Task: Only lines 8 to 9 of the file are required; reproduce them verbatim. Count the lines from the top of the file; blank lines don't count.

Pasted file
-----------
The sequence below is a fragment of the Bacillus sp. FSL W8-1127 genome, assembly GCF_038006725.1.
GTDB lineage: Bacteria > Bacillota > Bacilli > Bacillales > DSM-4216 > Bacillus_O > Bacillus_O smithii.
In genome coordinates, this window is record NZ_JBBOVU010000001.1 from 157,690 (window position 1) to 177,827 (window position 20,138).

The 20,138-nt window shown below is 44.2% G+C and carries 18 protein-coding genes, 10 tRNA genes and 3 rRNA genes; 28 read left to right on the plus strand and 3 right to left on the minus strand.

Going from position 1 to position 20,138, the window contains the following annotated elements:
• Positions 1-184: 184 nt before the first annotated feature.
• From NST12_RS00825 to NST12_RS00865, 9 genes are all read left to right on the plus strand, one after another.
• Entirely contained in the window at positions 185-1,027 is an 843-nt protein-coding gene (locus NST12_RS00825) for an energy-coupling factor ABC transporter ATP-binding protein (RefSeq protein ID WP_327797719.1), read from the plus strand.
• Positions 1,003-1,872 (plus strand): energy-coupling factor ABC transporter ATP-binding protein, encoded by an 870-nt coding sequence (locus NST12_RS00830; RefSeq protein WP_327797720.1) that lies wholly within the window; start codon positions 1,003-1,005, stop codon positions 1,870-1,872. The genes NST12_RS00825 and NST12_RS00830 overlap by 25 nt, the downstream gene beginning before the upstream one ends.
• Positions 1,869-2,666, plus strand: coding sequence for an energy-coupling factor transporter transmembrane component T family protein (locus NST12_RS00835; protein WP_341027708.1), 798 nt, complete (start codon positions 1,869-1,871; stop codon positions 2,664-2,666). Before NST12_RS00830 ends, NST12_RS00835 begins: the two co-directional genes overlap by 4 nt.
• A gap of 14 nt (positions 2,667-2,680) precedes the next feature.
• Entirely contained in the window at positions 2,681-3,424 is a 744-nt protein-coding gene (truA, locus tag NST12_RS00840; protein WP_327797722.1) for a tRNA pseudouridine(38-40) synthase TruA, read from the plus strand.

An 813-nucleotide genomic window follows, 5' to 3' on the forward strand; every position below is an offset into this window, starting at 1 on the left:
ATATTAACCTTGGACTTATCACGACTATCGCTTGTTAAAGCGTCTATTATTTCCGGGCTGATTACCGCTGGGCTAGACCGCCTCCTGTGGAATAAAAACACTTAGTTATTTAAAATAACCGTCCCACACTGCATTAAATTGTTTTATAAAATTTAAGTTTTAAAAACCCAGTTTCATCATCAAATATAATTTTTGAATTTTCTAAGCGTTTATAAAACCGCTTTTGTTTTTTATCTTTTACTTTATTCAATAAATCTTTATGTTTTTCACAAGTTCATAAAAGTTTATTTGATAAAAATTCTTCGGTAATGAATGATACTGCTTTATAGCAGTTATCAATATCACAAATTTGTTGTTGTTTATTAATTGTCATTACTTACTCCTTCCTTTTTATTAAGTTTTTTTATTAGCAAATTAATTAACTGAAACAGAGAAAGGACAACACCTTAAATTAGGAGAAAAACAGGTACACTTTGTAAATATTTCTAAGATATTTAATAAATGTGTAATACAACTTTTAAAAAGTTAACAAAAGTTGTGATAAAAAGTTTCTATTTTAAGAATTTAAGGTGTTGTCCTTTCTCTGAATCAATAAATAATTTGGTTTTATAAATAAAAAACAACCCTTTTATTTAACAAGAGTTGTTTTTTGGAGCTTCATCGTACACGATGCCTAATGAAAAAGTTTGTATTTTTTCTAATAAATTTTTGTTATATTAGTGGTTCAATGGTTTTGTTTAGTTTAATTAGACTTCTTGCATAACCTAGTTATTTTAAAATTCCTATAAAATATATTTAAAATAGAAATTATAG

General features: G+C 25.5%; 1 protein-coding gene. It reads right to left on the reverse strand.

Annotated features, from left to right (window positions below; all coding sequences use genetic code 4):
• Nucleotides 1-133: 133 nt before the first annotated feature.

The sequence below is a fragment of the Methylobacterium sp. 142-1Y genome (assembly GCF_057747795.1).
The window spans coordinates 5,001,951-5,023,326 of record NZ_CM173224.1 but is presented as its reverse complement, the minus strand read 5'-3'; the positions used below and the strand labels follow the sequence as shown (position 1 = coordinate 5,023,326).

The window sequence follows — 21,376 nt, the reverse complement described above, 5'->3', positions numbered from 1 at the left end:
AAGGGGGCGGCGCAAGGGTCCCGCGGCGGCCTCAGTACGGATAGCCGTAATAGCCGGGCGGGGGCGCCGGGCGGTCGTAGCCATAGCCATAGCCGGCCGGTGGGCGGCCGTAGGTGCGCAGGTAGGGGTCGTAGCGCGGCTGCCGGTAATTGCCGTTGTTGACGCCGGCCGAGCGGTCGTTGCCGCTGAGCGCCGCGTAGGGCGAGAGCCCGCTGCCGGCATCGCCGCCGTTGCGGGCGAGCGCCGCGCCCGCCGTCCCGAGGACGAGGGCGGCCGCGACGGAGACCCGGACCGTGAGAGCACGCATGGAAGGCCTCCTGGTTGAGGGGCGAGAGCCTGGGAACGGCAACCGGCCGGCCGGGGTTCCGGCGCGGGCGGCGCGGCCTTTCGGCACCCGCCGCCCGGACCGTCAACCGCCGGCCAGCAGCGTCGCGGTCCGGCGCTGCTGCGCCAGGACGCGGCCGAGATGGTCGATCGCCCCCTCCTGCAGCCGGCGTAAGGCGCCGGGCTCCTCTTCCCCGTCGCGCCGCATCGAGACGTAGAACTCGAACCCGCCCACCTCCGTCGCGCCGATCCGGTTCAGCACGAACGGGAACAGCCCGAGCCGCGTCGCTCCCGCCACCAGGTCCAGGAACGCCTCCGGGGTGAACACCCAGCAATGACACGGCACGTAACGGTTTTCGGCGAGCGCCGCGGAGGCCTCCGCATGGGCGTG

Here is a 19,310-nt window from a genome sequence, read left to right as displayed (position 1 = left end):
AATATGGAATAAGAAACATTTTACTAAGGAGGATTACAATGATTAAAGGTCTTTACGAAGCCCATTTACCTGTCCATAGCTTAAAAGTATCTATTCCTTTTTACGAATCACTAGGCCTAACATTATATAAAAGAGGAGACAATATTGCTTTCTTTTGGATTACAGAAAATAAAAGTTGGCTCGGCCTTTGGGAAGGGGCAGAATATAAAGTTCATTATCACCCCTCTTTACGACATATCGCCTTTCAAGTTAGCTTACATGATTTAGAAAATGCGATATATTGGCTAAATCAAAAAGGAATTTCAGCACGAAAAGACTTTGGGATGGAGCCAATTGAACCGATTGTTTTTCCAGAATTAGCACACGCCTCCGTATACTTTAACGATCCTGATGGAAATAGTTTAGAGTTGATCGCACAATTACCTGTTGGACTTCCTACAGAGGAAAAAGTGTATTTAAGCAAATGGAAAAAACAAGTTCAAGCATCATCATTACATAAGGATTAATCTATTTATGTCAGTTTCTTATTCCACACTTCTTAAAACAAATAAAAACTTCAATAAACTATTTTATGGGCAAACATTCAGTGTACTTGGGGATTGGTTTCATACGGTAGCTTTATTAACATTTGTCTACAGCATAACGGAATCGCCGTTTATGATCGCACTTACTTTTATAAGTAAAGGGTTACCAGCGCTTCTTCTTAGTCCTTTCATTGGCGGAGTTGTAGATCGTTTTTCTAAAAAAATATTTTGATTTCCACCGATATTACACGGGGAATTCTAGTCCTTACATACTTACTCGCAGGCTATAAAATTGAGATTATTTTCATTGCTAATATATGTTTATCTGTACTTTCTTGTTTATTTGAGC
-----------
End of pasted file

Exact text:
• Entirely contained in the window at positions 185-1,027 is an 843-nt protein-coding gene (locus NST12_RS00825) for an energy-coupling factor ABC transporter ATP-binding protein (RefSeq protein ID WP_327797719.1), read from the plus strand.
• Positions 1,003-1,872 (plus strand): energy-coupling factor ABC transporter ATP-binding protein, encoded by an 870-nt coding sequence (locus NST12_RS00830; RefSeq protein WP_327797720.1) that lies wholly within the window; start codon positions 1,003-1,005, stop codon positions 1,870-1,872. The genes NST12_RS00825 and NST12_RS00830 overlap by 25 nt, the downstream gene beginning before the upstream one ends.